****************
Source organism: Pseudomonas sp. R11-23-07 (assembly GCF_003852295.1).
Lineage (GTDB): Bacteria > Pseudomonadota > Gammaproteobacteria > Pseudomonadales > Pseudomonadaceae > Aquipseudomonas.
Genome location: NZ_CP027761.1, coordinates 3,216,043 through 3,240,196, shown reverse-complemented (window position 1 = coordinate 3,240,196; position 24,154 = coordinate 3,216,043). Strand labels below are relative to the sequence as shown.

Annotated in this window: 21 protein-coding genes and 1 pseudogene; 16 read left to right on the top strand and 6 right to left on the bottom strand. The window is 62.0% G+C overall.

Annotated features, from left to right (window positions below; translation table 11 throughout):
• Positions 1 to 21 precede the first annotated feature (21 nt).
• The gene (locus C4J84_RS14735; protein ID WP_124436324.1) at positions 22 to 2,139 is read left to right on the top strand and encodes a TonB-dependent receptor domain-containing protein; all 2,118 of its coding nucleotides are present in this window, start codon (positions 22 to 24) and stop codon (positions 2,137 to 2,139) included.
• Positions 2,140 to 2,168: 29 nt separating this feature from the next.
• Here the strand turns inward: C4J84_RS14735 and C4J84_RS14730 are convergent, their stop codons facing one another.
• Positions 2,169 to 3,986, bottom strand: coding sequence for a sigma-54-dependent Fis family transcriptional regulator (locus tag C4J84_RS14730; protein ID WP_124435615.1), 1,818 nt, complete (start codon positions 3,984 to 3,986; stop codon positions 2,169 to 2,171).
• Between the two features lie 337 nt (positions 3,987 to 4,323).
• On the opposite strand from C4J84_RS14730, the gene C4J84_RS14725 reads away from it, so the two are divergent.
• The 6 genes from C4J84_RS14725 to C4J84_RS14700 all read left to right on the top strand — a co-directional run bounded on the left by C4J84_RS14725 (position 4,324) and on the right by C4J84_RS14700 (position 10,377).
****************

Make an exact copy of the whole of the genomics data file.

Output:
Source organism: Pseudomonas sp. R11-23-07 (assembly GCF_003852295.1).
Lineage (GTDB): Bacteria > Pseudomonadota > Gammaproteobacteria > Pseudomonadales > Pseudomonadaceae > Aquipseudomonas.
Genome location: NZ_CP027761.1, coordinates 3,216,043 through 3,240,196, shown reverse-complemented (window position 1 = coordinate 3,240,196; position 24,154 = coordinate 3,216,043). Strand labels below are relative to the sequence as shown.

Annotated in this window: 21 protein-coding genes and 1 pseudogene; 16 read left to right on the top strand and 6 right to left on the bottom strand. The window is 62.0% G+C overall.

Annotated features, from left to right (window positions below; translation table 11 throughout):
• Positions 1 to 21 precede the first annotated feature (21 nt).
• The gene (locus C4J84_RS14735; protein ID WP_124436324.1) at positions 22 to 2,139 is read left to right on the top strand and encodes a TonB-dependent receptor domain-containing protein; all 2,118 of its coding nucleotides are present in this window, start codon (positions 22 to 24) and stop codon (positions 2,137 to 2,139) included.
• Positions 2,140 to 2,168: 29 nt separating this feature from the next.
• Here the strand turns inward: C4J84_RS14735 and C4J84_RS14730 are convergent, their stop codons facing one another.
• Positions 2,169 to 3,986, bottom strand: coding sequence for a sigma-54-dependent Fis family transcriptional regulator (locus tag C4J84_RS14730; protein ID WP_124435615.1), 1,818 nt, complete (start codon positions 3,984 to 3,986; stop codon positions 2,169 to 2,171).
• Between the two features lie 337 nt (positions 3,987 to 4,323).
• On the opposite strand from C4J84_RS14730, the gene C4J84_RS14725 reads away from it, so the two are divergent.
• The 6 genes from C4J84_RS14725 to C4J84_RS14700 all read left to right on the top strand — a co-directional run bounded on the left by C4J84_RS14725 (position 4,324) and on the right by C4J84_RS14700 (position 10,377).